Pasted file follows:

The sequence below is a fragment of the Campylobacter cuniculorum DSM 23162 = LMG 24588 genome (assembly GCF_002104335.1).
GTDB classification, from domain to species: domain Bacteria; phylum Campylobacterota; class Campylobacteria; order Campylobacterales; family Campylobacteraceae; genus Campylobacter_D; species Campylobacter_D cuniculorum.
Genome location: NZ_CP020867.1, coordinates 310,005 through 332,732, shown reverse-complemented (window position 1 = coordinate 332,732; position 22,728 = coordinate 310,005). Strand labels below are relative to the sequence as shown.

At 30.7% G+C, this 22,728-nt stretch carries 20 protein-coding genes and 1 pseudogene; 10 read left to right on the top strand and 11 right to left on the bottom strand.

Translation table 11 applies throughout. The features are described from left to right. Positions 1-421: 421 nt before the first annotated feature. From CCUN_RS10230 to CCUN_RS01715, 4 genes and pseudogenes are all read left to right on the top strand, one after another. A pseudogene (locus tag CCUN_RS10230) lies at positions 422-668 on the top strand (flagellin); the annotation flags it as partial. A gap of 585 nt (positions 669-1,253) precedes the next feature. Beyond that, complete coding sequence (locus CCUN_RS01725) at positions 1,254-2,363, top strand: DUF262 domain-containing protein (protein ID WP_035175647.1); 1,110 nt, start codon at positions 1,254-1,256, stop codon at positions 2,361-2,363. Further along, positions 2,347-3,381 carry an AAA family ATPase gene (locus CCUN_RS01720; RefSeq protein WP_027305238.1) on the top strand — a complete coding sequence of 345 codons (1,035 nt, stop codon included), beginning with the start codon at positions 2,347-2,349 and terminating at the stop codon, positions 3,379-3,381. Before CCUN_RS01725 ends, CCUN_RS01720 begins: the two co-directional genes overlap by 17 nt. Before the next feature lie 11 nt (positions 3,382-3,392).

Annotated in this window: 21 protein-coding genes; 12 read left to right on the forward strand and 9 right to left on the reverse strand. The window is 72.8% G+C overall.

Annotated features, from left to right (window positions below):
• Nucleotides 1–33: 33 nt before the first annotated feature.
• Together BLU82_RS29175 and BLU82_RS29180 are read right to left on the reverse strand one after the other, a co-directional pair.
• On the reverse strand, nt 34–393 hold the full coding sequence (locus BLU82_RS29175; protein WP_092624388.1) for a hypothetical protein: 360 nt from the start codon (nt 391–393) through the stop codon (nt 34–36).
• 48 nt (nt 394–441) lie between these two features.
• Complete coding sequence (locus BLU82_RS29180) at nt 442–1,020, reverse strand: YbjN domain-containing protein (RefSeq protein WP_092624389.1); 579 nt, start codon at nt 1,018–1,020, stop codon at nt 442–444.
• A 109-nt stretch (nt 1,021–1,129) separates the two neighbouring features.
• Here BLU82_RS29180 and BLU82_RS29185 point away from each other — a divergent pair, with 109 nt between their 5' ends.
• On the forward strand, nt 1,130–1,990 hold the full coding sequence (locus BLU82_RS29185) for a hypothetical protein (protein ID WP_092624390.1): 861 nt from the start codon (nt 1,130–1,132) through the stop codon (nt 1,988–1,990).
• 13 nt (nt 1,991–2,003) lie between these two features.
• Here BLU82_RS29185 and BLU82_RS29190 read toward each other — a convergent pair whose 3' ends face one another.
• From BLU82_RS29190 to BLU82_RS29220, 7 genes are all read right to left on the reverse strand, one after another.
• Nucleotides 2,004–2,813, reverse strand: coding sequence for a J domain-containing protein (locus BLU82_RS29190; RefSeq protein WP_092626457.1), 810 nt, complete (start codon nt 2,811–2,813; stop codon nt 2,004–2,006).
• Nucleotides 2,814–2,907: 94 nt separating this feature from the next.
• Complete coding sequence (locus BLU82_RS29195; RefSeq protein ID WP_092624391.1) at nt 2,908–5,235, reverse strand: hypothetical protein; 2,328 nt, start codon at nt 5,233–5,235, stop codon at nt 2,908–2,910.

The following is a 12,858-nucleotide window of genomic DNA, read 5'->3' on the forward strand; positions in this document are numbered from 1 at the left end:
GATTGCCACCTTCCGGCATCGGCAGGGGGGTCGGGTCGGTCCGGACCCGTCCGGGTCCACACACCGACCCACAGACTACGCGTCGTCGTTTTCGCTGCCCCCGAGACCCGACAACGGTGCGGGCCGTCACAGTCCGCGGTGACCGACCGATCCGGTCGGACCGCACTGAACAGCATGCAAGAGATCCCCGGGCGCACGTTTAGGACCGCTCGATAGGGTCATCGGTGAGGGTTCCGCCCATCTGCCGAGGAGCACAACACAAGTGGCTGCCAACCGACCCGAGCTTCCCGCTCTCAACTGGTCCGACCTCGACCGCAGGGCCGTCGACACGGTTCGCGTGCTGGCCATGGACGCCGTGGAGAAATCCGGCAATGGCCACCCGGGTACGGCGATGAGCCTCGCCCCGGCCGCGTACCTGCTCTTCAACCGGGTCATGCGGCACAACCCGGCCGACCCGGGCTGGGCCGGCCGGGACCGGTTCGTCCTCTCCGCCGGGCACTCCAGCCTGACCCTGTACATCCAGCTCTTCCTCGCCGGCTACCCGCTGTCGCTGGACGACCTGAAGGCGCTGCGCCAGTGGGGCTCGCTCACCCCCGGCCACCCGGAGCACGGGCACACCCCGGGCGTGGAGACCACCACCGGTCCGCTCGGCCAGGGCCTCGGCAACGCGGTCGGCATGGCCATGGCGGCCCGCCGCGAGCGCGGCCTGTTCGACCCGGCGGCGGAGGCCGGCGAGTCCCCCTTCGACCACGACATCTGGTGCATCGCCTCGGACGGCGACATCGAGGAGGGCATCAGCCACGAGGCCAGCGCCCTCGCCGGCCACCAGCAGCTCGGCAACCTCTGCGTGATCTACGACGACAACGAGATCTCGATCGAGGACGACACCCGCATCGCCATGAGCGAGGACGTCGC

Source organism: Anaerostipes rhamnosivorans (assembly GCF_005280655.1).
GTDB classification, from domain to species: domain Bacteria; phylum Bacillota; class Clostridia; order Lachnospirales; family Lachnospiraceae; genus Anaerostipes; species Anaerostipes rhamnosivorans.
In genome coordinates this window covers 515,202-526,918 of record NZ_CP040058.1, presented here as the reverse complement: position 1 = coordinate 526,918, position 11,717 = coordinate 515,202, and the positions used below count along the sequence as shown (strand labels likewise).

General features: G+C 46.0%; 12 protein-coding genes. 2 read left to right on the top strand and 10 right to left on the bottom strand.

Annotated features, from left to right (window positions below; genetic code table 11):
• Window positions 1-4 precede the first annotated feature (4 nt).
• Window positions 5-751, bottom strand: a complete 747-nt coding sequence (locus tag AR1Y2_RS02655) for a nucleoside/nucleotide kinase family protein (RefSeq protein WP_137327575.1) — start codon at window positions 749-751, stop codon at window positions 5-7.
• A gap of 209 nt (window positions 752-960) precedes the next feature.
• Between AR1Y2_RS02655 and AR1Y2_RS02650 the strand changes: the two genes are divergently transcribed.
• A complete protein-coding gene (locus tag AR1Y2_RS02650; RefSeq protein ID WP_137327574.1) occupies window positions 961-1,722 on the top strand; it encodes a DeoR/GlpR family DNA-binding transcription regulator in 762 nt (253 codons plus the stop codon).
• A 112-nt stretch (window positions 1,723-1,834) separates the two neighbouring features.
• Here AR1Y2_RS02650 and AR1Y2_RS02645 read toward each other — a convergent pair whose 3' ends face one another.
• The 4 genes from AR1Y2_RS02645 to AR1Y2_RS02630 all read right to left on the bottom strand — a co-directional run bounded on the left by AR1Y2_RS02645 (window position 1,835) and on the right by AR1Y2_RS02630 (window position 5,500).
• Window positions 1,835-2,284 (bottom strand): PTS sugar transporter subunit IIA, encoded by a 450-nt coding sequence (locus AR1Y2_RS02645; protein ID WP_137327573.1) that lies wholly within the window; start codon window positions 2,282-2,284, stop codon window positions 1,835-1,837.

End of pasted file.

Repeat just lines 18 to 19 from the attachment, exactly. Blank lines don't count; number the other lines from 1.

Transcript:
• From BLU82_RS29190 to BLU82_RS29220, 7 genes are all read right to left on the reverse strand, one after another.
• Nucleotides 2,004–2,813, reverse strand: coding sequence for a J domain-containing protein (locus BLU82_RS29190; RefSeq protein WP_092626457.1), 810 nt, complete (start codon nt 2,811–2,813; stop codon nt 2,004–2,006).